Prevention against loss of orientation: Sufficient preparation regarding the planned route. Never rely solely on the smartphone! Additional use of a paper map and compass. Learning how to use them correctly is a must for any long-distance hiker! [Youtube Link zu How-To]
  1. Hypothermia or overheating do not occur – as you might think – only at extreme temperatures during trekking. Even at temperatures below 15°C in combination with some weather conditions can threaten hypothermia. Especially with wet clothes / a wet sleeping bag it is a real danger. Wind potentiates this even more and reduces the perceived temperature dramatically!

    Prevention against hypothermia/overheating: It is enormously important to always have dry and sufficiently warm clothing to hand. Ideally, both clothing and sleeping bag is packed in a waterproof pack sack for added protection. Wet clothes should be dried at the next opportunity, so you have a reserve again! In hot, dry areas, avoid hiking in the midday heat. Here it is better to plan a longer break and continue only in the afternoon.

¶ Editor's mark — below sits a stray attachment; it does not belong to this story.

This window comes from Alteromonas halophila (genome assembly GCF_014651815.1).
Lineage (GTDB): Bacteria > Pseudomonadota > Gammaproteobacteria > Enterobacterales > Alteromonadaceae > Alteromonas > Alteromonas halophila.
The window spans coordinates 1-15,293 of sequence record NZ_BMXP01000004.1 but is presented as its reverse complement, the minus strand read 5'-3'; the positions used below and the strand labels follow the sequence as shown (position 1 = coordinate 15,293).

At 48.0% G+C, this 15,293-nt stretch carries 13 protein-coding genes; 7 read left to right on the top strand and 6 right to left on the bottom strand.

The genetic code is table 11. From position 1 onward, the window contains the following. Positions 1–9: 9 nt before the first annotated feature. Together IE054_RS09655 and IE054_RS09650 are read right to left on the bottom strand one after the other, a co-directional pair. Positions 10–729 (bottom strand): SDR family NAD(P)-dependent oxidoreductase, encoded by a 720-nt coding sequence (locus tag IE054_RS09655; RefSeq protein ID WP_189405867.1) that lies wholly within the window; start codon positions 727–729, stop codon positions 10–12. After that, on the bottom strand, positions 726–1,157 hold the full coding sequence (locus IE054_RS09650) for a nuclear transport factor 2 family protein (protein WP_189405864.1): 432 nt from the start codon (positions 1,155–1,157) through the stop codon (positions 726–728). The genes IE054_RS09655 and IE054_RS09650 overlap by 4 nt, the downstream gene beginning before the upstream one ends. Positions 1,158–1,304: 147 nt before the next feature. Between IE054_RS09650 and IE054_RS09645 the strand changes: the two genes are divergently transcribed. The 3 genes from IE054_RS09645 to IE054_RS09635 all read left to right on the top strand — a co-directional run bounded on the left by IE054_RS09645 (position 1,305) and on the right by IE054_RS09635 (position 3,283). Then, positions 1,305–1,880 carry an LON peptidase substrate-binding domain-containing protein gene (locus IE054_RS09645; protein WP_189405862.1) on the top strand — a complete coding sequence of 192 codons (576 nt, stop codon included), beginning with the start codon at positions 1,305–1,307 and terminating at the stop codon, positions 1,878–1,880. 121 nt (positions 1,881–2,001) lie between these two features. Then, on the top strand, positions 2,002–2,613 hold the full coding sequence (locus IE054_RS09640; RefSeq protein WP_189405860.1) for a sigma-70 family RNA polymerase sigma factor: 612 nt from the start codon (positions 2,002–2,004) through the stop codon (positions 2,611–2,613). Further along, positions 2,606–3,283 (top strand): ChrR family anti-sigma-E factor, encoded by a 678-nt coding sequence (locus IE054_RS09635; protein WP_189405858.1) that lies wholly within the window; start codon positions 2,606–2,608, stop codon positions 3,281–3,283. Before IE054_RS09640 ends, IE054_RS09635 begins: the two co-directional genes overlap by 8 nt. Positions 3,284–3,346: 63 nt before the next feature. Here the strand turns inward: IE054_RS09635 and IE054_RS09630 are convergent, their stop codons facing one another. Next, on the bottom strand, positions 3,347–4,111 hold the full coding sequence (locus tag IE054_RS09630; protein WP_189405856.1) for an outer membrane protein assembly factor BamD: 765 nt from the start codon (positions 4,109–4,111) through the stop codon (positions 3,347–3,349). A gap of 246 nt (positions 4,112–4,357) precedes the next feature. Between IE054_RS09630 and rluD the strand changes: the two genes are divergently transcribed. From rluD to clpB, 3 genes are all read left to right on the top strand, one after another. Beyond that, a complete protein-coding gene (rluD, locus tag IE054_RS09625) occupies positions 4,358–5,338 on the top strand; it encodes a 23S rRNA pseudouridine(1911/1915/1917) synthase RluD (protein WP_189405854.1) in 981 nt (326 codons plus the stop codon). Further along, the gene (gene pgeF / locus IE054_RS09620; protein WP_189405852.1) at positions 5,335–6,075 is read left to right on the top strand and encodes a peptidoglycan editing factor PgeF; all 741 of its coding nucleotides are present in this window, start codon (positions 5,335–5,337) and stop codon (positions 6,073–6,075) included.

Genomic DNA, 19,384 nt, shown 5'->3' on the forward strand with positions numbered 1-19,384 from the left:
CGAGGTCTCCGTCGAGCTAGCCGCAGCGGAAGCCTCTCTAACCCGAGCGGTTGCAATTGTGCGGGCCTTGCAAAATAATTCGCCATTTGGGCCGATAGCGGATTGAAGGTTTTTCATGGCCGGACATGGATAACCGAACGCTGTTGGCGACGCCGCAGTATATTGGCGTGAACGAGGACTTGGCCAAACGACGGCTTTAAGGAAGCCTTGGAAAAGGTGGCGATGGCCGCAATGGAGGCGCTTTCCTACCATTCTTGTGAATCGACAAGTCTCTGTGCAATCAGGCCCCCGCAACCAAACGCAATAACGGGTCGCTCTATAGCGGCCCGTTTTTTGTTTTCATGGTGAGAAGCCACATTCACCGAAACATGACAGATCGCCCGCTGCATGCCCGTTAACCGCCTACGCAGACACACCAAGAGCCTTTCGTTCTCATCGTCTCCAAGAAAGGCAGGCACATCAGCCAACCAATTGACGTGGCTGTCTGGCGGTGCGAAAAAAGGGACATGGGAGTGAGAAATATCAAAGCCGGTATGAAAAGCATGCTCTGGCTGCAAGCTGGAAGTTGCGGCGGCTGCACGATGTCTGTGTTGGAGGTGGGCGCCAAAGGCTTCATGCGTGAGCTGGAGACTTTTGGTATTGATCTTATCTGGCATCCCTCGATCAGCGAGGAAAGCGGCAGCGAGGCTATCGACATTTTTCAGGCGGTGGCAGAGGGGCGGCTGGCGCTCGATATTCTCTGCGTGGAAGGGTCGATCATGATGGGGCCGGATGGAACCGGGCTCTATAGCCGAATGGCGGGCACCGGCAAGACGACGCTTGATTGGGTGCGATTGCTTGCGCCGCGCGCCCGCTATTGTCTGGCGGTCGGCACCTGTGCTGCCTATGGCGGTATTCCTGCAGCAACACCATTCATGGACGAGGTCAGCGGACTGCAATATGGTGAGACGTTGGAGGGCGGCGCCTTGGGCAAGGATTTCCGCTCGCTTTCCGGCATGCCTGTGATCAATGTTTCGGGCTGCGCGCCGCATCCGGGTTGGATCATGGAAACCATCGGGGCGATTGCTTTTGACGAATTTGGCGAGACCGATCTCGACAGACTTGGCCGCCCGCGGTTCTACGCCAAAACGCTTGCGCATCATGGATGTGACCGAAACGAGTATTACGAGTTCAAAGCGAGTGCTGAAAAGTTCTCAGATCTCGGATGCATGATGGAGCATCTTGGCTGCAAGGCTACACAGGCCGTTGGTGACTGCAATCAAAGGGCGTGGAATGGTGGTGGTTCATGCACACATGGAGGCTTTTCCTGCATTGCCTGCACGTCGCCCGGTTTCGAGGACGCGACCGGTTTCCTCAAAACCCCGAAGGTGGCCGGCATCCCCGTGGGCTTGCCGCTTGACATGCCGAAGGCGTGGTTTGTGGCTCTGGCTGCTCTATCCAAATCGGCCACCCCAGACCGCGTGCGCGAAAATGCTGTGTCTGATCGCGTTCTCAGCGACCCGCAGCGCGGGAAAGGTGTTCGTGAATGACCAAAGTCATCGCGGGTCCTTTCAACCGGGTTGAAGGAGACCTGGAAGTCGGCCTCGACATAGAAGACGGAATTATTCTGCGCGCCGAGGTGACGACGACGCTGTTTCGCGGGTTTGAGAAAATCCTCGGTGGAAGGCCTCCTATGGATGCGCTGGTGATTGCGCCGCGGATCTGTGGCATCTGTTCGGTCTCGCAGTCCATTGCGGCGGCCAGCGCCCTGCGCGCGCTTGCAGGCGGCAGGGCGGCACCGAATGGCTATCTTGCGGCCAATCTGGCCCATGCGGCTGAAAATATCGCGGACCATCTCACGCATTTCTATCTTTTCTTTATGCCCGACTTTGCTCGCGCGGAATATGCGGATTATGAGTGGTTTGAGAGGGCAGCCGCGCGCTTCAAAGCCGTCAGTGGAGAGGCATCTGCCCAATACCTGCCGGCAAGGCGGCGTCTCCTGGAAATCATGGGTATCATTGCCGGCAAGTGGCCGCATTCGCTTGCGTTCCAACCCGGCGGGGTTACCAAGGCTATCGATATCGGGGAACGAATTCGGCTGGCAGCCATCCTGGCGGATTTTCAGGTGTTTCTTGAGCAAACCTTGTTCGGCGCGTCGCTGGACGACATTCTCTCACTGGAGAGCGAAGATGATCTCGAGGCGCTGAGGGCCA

2. Long-distance hiking does not usually expose you to a higher risk of disease than normal. Probably even less, because you have less contact with other people. Nevertheless, diseases should not be underestimated, as they can have worse consequences on a trekking tour than in civilization. This has primarily to do with poorer or slower medical care.